The principle use of grandma’s apron was to protect the dress underneath, but along with that, it served as a potholder for removing hot pans from the oven. It was wonderful for drying children’s tears, and on occasion was even used for cleaning out dirty ears. From the chicken coop, the apron was used for carrying eggs, fussy chicks and sometimes half-hatched eggs to be finished in the warming oven.
When company came, those aprons were ideal hiding places for shy kids. When the weather was cold, grandma wrapped it around her arms. Those big old aprons wiped many a perspiring brow bent over the hot stove. Chips and kindling wood were brought into the kitchen in that apron.
From the garden it carried all sorts of vegetables. After the peas had been shelled, it carried out the hulls. In the fall, the apron was used to bring in apples that had fallen from the trees. When unexpected company drove up the road, it was surprising how much furniture that old apron could dust in a matter of seconds. When dinner was ready, grandma walked out onto the porch, waved her apron and the men knew it was time to come in from the fields to dinner (not lunch).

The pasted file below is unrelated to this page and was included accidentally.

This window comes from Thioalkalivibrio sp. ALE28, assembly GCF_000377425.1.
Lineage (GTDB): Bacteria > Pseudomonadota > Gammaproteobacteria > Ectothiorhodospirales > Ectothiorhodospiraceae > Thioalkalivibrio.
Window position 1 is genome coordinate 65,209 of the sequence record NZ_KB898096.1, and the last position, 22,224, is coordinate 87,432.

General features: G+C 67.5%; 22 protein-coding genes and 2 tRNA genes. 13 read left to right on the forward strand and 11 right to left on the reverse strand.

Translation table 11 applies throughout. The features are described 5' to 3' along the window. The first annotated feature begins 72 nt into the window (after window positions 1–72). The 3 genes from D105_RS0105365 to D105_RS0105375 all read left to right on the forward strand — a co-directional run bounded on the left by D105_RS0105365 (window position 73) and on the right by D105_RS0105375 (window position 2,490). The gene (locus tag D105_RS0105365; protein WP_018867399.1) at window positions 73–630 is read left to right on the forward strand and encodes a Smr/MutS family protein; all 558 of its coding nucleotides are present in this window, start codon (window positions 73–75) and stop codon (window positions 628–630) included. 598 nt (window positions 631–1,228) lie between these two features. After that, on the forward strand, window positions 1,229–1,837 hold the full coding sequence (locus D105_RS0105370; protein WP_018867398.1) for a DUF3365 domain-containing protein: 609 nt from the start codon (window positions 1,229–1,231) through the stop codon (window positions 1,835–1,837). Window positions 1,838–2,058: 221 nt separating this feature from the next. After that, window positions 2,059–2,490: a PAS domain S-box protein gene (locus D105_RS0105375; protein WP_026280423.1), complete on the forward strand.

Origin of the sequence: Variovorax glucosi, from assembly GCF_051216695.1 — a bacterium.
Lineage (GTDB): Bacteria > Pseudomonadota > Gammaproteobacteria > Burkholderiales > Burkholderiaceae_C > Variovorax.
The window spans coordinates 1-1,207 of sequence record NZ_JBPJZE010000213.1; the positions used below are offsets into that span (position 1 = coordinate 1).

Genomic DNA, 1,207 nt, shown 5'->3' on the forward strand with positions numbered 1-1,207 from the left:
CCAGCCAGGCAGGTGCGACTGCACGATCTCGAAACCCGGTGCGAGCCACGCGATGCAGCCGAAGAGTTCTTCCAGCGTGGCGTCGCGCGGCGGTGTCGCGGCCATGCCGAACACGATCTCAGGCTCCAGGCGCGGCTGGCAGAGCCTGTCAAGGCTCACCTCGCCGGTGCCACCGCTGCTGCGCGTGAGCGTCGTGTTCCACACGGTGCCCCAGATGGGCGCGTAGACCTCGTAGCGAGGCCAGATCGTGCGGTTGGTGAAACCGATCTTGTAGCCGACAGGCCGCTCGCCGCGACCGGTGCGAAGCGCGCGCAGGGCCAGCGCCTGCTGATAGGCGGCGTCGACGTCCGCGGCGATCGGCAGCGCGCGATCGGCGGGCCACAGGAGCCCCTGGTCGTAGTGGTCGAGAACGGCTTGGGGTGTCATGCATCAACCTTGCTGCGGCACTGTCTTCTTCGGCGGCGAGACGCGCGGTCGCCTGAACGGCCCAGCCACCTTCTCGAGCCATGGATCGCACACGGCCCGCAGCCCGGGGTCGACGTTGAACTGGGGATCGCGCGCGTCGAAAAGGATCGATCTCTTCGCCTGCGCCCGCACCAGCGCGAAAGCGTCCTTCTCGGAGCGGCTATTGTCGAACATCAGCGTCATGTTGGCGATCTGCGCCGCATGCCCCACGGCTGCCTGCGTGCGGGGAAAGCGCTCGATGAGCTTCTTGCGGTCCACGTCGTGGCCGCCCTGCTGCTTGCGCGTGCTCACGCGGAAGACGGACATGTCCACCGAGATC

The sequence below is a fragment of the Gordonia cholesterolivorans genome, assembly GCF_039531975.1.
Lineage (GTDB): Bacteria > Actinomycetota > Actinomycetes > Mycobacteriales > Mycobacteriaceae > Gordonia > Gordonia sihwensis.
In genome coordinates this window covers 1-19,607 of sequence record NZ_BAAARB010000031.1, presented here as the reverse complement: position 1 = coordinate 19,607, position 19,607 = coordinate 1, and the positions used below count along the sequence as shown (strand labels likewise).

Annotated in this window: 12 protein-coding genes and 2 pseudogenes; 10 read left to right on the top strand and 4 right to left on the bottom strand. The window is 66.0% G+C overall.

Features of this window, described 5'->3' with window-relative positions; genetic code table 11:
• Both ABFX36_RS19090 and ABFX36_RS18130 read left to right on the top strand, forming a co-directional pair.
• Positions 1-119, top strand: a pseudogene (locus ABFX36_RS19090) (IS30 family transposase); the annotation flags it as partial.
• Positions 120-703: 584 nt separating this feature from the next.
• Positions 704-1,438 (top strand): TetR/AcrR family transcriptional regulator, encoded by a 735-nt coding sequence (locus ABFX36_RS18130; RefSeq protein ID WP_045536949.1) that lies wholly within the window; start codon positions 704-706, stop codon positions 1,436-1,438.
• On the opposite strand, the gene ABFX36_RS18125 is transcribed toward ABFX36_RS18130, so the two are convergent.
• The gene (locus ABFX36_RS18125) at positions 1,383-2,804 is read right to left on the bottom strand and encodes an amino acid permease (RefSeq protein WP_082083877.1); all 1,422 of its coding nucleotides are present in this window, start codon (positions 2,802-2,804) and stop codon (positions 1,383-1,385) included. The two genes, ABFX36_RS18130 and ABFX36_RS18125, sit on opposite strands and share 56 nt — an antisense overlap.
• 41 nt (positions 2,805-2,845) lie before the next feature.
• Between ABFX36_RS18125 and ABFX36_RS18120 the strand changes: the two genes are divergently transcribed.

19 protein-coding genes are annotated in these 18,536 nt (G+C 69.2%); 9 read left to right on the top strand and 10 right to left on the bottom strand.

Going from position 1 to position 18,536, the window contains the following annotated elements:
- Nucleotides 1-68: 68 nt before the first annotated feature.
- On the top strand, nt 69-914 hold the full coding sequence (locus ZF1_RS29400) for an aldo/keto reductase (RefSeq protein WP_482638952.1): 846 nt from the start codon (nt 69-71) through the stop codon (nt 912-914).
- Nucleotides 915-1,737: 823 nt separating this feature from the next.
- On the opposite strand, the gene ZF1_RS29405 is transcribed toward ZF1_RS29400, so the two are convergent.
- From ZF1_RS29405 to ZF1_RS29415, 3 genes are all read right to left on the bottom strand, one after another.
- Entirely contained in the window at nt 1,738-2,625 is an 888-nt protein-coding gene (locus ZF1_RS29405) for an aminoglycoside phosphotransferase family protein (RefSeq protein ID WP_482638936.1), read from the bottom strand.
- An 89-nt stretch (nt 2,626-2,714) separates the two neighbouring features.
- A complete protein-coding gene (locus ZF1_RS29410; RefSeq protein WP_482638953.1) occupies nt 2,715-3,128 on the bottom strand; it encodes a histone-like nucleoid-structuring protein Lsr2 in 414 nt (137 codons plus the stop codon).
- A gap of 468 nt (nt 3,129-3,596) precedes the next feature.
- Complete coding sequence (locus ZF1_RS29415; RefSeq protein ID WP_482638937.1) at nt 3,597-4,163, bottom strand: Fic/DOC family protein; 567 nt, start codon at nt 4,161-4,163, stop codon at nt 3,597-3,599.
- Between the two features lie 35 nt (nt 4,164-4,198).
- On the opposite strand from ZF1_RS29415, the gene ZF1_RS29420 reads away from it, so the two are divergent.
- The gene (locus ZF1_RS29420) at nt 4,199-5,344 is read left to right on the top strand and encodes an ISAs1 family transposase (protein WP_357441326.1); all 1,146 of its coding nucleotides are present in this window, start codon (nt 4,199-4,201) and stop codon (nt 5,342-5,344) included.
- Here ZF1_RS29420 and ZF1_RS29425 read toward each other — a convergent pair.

It will be a long time before someone invents something that will replace that old-time apron that served so many purposes. Keep this in mind, too: Grandma used to set her hot baked apple pies on the windowsill to cool; her granddaughters set theirs on the window still to thaw.